For the over 500,000 entrepreneurs in the United States who begin their own businesses every month, making informed decisions regarding insurance can determine whether their first year is a success or failure. Regardless of the number of employees, whether products or services are being sold, or whether the business is operated from a home or a separate location, small business owners must take into account insurance considerations that differ significantly from those of individual consumers.
This article is the second in a series. Learn the basics of business insurance here.
What type of life insurance should the business offer?
When it comes to life insurance, small business owners must consider both the team and the individual. Group life and key person insurance are designed to help employers protect their most valuable assets — people.
Many small business owners offer group life insurance to employees either as a benefit paid for by the employer or as a voluntary offering whereby the employee pays for the premiums.
For policies paid by the employer, the benefit often is equivalent to a full year’s salary, an amount not necessarily sufficient for most people. For this reason, employer-paid policies often are viewed as “supplemental” to coverage an employee is assumed to already possess. Employees interested in greater coverage amounts, i.e., double or triple annual salary, can purchase additional coverage through an individual plan.
What is group life insurance?
There are two basic types of group life insurance: term and permanent, or “cash value” life insurance.
- Term life insurance pays a death benefit if the policyholder passes away within a specified time period. Term insurance is typically less expensive than permanent life insurance, especially in the early years. Most group life insurance coverage paid by employers is sold on a term life basis. Group policies are typically guaranteed issue, meaning no medical examination is required for eligibility. An employee with a serious medical condition may still be a part of the group, as long as he or she is an active employee. Employees out on disability leave are not eligible for group life insurance until they return to work unless the leave began after the policy was issued.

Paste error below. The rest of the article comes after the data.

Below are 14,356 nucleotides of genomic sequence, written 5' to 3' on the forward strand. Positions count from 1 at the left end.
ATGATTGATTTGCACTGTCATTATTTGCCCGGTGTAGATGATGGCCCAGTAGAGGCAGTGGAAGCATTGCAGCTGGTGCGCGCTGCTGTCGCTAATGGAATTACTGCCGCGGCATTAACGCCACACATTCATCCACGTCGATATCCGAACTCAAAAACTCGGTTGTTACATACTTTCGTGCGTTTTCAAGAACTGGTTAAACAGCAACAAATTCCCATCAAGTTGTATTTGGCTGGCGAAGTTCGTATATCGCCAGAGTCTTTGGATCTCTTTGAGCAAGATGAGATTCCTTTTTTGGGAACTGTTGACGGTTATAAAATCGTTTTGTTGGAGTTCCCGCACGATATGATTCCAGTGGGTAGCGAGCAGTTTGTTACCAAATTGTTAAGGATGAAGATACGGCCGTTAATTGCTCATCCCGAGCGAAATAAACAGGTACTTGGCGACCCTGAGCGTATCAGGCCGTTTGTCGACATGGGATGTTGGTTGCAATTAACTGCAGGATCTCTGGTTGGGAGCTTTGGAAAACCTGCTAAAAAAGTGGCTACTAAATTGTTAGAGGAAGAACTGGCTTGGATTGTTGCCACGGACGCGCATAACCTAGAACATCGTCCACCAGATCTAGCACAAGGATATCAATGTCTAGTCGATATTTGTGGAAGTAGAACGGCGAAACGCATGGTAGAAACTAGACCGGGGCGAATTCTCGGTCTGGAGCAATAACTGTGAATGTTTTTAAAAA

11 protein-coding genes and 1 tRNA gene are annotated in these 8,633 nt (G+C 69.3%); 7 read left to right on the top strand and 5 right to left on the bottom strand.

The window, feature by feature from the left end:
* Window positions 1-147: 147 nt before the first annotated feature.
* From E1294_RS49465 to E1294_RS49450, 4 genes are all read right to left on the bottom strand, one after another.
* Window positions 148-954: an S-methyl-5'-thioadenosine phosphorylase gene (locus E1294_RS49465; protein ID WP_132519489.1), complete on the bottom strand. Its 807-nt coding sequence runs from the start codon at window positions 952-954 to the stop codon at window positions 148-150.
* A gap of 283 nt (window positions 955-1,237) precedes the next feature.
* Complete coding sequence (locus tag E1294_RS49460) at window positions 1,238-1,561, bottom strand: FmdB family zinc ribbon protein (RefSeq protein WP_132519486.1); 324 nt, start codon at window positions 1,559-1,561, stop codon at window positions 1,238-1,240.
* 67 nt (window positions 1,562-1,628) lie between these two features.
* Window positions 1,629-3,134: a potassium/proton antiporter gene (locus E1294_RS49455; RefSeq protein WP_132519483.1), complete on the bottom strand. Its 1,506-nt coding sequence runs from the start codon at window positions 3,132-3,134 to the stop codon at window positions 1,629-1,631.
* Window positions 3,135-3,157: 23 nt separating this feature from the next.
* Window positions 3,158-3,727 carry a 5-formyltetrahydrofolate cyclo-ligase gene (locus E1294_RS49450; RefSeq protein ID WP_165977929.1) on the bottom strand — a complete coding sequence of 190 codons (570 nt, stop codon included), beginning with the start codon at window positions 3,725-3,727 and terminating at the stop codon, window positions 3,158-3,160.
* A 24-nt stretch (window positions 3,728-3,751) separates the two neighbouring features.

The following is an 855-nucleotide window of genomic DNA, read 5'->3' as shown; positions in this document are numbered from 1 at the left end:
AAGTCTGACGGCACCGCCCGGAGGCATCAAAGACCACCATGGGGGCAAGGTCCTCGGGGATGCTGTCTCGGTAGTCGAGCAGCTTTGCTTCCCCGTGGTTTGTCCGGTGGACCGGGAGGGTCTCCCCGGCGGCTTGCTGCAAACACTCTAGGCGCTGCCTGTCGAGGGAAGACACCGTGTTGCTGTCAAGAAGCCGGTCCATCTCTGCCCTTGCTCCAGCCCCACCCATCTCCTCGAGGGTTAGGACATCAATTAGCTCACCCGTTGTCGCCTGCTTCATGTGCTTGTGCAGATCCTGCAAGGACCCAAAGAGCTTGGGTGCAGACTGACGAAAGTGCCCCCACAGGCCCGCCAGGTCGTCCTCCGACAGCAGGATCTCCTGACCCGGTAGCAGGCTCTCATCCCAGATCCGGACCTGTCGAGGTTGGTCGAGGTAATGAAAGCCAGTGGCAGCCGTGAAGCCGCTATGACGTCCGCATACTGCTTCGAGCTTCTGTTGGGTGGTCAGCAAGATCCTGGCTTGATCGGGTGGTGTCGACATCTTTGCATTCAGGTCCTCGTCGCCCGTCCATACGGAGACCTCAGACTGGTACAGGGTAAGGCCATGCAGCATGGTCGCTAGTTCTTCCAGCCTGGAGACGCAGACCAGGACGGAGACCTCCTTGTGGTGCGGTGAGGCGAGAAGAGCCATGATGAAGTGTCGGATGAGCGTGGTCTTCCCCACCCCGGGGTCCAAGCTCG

- Permanent life insurance differs from term in several ways. There are four types of permanent life insurance — whole, universal, variable, and variable universal. As the name implies, permanent life insurance remains in effect as long as the premium is paid. These policies also typically feature a cash value that increases over time and allows the insured to borrow against that value. Before issuing a policy, permanent life insurers likely will require a medical exam to determine level of insurability based on health.
How does an insurance company determine the policy group rate?
To determine the group rate you will be charged to insure your small business, insurance companies weigh a variety of factors including:
- Number of employees within the group
- Average age of employees
- Female to male employee ratio as women tend to live longer than men
- Prevalence of smokers
- Geography, specifically mortality and life expectancy rates where your business is located
Insurers also take into account special business-related factors that make one type of business more physically “risky” than another, i.e., marketing firm vs. roofing company.
What is key person life insurance?
In a small business, a few key people often are critical to the organization’s success. These individuals may be limited to the business’ founders or partners, or unique subject matter experts such as the senior marketing or sales manager, or in the case of a technology company, the chief engineer or software developer.
The death of any of these key people would likely have a serious negative impact on the business’s bottom line. That’s why businesses may choose to purchase Key Person life insurance. Should a designated key person die, as the policy owner, the small business becomes the beneficiary and receives proceeds from the policy.
How do you purchase key person life insurance?
Key Person life insurance can be purchased as part of a company’s group term life or permanent life policies.
Because the coverage is for a specific individual, several personal factors can affect key person life insurance premiums including:
Age and overall health including general medical history, pre-existing and/or chronic health conditions such as diabetes, heart disease, cancer, etc.;
- Poor health habits such as smoking and excessive drinking within the past five years;
- Dangerous hobbies such as skydiving, skiing, or rock climbing; and
- Driving record, specifically number of accidents, DWI/DUI citations, auto insurance claims and traffic tickets.